Users’ individual differences in their mobile touch behaviour can help to continuously verify identity and protect personal data. However, little is known about the influence of GUI elements and hand postures on such touch biometrics. Thus, we present a metric to measure the amount of user-revealing information that can be extracted from touch targeting interactions and apply it in eight targeting tasks with over 150,000 touches from 24 users in two sessions. We compare touch-to-target offset patterns for four target types and two hand postures. Our analyses reveal that small, compactly shaped targets near screen edges yield the most descriptive touch targeting patterns. Moreover, our results show that thumb touches are more individual than index finger ones. We conclude that touch-based user identification systems should analyse GUI layouts and infer hand postures. We also describe a framework to estimate the usefulness of GUIs for touch biometrics.
D. Buschek, A. De Luca, and F. Alt, “Evaluating the Influence of Targets and Hand Postures on Touch-based Behavioural Biometrics,” in Proceedings of the SIGCHI Conference on Human Factors in Computing Systems, New York, NY, USA, 2016.
Observing touch behaviour can yield important information about the user. This attractive data has been widely used in recent HCI research to personalise interfaces and to recognise individuals. Related work observed touches to tailor keyboards to the individual typist, to personalise fonts, to add an implicit layer to authentication (e.g. for unlock patterns), or to create new authentication methods based on touch biometrics. Targeting personalisation, privacy and security, these applications demonstrate the usefulness and importance of extracting and recognising user-specific information in mobile touch behaviour.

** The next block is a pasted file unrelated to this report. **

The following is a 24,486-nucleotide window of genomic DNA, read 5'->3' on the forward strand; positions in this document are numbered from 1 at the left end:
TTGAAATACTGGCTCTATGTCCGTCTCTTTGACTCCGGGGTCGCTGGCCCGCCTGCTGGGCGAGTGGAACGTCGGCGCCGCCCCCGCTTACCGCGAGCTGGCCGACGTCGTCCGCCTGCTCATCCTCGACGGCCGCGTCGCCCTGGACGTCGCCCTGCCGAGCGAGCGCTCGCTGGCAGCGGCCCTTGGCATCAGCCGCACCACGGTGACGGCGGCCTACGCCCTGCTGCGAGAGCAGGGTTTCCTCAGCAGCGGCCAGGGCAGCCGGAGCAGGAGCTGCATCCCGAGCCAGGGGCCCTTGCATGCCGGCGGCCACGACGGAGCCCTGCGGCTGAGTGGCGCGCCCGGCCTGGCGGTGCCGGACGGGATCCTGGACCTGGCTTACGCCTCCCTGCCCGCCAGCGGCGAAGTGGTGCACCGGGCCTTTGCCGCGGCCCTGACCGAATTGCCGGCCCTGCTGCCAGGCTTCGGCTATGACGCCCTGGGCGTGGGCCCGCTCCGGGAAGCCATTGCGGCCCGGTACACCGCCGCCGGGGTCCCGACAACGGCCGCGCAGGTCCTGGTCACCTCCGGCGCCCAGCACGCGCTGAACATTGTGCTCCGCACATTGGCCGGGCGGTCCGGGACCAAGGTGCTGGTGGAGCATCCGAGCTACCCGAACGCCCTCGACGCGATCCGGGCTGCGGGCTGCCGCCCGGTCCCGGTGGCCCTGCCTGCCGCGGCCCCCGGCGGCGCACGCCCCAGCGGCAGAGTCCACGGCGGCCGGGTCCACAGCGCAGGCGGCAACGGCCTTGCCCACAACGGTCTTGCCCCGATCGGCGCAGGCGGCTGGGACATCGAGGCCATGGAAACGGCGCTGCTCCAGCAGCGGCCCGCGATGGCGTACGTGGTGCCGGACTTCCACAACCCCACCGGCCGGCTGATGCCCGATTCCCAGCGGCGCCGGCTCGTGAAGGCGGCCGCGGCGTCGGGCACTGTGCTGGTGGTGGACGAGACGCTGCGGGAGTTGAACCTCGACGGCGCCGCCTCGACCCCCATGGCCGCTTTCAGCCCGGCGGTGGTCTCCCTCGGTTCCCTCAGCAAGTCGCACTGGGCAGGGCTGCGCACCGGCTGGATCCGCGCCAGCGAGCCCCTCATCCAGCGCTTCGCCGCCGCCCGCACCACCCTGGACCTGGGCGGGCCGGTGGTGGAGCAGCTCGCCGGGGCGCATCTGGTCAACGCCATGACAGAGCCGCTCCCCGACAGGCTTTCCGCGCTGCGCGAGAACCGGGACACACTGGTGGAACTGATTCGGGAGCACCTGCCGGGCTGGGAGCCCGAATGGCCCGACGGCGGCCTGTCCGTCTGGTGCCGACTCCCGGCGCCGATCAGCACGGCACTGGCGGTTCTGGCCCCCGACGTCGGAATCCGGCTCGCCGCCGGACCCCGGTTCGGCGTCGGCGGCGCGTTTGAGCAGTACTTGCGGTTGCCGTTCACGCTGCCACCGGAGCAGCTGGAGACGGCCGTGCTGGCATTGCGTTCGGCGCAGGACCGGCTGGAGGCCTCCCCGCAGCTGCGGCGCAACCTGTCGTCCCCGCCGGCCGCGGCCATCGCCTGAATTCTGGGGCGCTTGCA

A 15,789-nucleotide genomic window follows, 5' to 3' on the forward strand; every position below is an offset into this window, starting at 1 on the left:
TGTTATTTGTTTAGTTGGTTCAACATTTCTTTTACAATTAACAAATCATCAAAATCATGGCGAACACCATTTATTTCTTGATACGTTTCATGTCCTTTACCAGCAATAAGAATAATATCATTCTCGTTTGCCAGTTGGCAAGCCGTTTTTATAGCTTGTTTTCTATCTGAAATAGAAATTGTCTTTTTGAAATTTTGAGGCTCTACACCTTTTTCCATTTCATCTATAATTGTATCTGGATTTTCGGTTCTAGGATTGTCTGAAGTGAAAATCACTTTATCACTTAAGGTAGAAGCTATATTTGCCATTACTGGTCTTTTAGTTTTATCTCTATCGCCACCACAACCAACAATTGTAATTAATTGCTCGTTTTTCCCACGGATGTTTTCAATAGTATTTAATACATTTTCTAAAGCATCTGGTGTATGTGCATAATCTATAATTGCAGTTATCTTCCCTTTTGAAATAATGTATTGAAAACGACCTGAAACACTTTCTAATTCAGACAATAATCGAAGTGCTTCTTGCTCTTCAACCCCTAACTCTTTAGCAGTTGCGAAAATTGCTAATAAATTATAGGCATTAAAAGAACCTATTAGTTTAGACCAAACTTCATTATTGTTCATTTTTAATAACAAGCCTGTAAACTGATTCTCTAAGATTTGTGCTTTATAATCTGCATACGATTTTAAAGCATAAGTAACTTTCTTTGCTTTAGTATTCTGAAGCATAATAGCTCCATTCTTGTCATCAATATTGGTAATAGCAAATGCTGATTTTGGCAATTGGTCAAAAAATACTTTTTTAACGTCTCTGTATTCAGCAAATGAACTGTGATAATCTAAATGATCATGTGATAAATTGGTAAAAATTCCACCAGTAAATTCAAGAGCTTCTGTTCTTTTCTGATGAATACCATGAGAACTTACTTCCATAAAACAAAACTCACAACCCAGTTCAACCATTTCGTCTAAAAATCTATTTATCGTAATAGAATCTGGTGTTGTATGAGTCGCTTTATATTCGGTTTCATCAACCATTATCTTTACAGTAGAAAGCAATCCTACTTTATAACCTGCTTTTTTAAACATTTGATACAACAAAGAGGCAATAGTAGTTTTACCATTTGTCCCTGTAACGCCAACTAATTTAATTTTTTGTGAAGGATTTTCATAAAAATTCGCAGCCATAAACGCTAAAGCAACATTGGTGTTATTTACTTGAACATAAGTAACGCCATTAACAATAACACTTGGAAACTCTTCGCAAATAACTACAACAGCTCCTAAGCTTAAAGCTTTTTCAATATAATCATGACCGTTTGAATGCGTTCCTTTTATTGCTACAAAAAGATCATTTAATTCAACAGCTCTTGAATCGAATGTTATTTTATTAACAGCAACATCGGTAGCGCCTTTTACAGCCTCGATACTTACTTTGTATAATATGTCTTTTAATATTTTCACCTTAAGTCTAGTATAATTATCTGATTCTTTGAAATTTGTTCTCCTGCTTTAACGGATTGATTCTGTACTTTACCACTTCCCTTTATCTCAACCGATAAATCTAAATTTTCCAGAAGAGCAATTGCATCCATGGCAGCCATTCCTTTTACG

Related work has mostly targeted specific applications of touch biometrics, for example pattern unlock screens. Recently, features for touch biometrics have also been studied across a greater range of tasks. Improving our knowledge of what to observe (i.e. touch features) is important. On the other hand, to develop robust touch-based behavioural biometrics, we also need to investigate what influences the degree to which users will exhibit individual touch behaviour. We also lack a formal metric for such individuality.
Hence, to facilitate research and applications that use touch biometrics, we contribute: 1) an approach for measuring user-revealing information in targeting behaviour; 2) insights into influences of interface targets and hand postures on this individuality; and 3) an evaluation framework to estimate the expected amount of user-revealing information in touch interactions with given interfaces. Our insights inform applications of touch biometrics – focus on characteristic interactions and ignore those revealed as less individual.